Hello I had a very interesting discussion and I need your help in clarifying the correct answer.

TLDR: Problem statement for a layman: Given I am a woman and I want to become professor, and given that $75\%$ of the professors are male - would it help if I fully control and change my gender by surgery, etc. to become a male because then the chances of becoming a professor would be higher (pretending the process was truly only influenced by the gender and there were no other influencing variables like publication success). Please forgive the placative example but this is the catchiest I could imagine to make this an interesting, more or less real life question.

More formal description: Given two discrete, binary random variables $X$ (gender, is male) and $Y$ (is professor), which have some joint probability $P(X,Y)$ which is unknown.

Let us have a conditional dataset with random samples where people $(x_i,y_i=1)$ with $i = 1,...,N,$ a big number.

Let's say I can estimate the conditonal probability almost perfectly (so I will not differentiate between estimated probabilities and true probabilities in the following).

This means from the dataset I infer $P(X\mid Y=1)$.

Now I also know Bayes theorem:

$$P(Y\mid X) =\frac{P(X\mid Y)P(Y)}{P(X)}$$

Now I want to know for an individual with full control over $X$ (i.e. not the population or a bigger sample) how to increase the individual probability $P(Y=1\mid X)$.

$$P(Y=1|X) =\frac{P(X\mid Y=1)P(Y=1)}{P(X)}$$

What to look at?

Update I should look at the relative risk https://en.m.wikipedia.org/wiki/Relative_risk which is not possible since P(X) is unknown in the dataset!

Ignoring the base rate P(X) while computing the relative risk is a form of base rate fallacy.

PS: A) I know that the dataset needs to be representative and may not suffer from selection bias. B) there may not be any confounders which would affect the outcome of $Y.$ C) if you ask how to interpret the probability of becoming a professor for an individual, the answer is parallel universes :)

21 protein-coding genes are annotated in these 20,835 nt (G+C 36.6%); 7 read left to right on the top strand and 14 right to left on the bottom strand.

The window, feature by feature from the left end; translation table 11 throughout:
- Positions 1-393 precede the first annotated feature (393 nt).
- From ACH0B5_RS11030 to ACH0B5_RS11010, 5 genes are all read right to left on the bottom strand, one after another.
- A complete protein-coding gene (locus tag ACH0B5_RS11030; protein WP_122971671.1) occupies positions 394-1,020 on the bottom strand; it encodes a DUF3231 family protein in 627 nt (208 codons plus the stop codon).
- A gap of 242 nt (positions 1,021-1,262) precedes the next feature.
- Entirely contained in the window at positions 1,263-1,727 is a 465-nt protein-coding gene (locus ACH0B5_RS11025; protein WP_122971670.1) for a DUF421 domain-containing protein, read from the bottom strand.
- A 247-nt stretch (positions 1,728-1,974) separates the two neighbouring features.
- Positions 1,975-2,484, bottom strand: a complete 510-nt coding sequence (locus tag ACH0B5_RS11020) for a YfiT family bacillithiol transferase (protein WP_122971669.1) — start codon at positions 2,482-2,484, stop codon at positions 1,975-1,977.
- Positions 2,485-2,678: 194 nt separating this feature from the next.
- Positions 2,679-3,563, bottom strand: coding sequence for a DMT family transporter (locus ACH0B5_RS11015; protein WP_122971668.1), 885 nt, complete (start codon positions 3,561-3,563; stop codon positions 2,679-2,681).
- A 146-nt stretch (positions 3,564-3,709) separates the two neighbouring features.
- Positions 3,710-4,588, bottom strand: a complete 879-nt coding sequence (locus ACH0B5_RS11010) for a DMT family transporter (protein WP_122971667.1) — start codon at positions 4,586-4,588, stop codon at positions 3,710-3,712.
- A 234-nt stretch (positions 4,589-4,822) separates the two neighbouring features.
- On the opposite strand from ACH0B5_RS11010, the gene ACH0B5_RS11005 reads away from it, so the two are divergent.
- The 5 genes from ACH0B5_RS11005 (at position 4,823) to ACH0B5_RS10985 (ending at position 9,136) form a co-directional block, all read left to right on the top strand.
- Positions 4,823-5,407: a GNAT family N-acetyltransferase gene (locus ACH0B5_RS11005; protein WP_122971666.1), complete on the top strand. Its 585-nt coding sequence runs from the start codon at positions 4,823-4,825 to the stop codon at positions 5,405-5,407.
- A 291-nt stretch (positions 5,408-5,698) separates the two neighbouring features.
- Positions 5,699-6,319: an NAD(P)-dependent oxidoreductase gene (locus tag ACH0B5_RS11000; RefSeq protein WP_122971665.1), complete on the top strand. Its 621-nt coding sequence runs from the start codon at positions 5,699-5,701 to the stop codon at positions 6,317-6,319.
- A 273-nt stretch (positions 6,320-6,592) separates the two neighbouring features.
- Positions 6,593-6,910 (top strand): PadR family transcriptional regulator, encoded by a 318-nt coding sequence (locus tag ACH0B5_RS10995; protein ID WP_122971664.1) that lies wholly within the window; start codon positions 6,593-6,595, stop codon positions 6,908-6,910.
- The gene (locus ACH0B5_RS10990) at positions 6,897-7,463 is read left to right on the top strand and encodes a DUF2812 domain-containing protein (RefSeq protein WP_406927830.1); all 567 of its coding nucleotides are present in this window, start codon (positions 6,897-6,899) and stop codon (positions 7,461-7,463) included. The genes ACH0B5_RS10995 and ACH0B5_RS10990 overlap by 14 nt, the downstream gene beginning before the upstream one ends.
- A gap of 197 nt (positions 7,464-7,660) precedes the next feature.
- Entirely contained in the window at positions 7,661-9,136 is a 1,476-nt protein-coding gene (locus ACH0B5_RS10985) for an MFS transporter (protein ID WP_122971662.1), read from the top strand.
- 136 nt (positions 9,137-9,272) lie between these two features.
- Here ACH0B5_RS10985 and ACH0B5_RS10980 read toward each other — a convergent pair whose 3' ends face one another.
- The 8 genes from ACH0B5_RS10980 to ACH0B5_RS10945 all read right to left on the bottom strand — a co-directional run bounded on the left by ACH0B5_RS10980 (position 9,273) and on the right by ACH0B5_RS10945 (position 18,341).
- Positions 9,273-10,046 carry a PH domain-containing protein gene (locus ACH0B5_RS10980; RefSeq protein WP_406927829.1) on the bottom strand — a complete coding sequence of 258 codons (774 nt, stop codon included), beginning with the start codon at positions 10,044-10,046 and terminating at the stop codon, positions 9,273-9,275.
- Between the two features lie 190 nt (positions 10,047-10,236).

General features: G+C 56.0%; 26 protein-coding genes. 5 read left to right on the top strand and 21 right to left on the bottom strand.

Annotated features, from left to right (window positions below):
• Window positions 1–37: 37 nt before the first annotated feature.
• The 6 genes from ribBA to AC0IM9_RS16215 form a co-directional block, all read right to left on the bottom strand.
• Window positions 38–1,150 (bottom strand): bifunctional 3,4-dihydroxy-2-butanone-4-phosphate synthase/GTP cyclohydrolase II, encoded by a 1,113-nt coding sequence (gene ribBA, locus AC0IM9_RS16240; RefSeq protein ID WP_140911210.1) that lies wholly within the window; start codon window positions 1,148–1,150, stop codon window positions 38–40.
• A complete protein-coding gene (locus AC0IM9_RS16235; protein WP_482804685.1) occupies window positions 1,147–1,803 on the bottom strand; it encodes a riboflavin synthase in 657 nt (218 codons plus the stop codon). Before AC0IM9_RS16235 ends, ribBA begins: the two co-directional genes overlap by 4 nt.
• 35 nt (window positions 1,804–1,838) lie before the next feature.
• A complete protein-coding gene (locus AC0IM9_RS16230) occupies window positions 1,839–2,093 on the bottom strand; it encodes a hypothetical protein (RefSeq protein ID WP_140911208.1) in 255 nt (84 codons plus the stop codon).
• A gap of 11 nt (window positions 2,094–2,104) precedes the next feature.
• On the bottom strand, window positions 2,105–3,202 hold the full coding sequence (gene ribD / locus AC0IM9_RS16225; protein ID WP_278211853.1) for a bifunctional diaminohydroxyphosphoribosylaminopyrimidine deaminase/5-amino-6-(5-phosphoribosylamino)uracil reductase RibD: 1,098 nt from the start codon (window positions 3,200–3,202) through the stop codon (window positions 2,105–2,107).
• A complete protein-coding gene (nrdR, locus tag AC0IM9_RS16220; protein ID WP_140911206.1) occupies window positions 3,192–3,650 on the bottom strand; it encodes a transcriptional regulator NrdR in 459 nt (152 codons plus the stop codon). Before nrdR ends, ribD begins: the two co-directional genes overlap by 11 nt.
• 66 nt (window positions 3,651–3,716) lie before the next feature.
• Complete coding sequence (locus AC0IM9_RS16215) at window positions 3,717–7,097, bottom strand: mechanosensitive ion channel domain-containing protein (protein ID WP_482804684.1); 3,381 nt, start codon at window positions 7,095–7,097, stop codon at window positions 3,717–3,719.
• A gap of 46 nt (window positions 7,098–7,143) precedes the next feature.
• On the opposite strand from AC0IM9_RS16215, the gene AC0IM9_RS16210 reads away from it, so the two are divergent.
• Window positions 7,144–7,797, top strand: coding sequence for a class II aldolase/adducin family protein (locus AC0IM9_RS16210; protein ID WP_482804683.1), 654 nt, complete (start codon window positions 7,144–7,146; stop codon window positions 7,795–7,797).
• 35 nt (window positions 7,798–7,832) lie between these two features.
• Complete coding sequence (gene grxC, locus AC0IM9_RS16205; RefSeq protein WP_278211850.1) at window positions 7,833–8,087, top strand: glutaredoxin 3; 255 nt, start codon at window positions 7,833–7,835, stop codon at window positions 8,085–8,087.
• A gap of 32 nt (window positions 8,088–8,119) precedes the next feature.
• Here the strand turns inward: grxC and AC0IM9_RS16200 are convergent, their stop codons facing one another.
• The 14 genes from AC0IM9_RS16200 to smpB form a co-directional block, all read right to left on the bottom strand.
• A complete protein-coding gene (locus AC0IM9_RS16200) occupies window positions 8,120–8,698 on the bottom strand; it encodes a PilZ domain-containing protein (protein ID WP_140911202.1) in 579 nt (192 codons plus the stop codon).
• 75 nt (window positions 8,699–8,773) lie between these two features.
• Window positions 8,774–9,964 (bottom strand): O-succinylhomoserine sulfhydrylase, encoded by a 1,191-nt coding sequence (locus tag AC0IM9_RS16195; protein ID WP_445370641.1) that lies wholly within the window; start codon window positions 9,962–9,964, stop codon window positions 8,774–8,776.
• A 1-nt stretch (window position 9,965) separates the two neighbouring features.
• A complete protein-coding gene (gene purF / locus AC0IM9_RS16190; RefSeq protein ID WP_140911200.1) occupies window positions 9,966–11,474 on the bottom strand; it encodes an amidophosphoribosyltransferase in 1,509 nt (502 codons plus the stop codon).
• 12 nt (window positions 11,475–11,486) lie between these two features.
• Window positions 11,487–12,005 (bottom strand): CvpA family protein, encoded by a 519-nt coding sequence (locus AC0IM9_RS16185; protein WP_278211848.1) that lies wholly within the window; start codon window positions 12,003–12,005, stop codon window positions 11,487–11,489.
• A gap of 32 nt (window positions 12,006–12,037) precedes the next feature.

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    $\begingroup$ I am not sure I understand your argument. Let's change the structure: suppose I had a ticket-based lottery and said that I have four equivalent prizes, but would award one prize by drawing from the green tickets sold and three by drawing from the red tickets sold, and everybody knows this. You can buy one ticket: would you buy a red or a green ticket? If you knew that so far $80\%$ of tickets sold have been red, would that affect your choice? $75\%$? $\endgroup$
    – Henry
    Sep 21 at 23:59
  • $\begingroup$ I am not sure your problem is equivalent. I feel the constraint to a fixed number of prizes and the involvement of other people's decisions makes it harder and non-equivalent $\endgroup$
    – Ggjj11
    Sep 22 at 0:07

1 Answer 1


I hope I understand the setup right but to me yes it does increase or decrease your chances of success on $Y$. I always like to think of Conditional Probabilities as simply just changing/shrinking the sample space. Consider the figure below of the binary events $X$ and $Y$ after fixing $X=1$, then surely your new sample space or the area you're thinking about will change and depending on the available information and you will be able to leverage the fixing of X to increase your chances. Although not the same problem but kinda reminds me of the Monte Hall problem.

Overall Shrunk

  • $\begingroup$ I was wrong. I should have read en.m.wikipedia.org/wiki/Relative_risk in general we are interested in P(Y=1|X=0)/P(Y=1|X=1)=[P(X=0|Y=1)P(Y=1)/P(X=0)]/[P(X=1|Y=1)P(Y=1)/P(X=1)] which involves the marginal frequency P(X). As soon as P(X) has a big imbalance, this starts to matter. $\endgroup$
    – Ggjj11
    Sep 30 at 18:42

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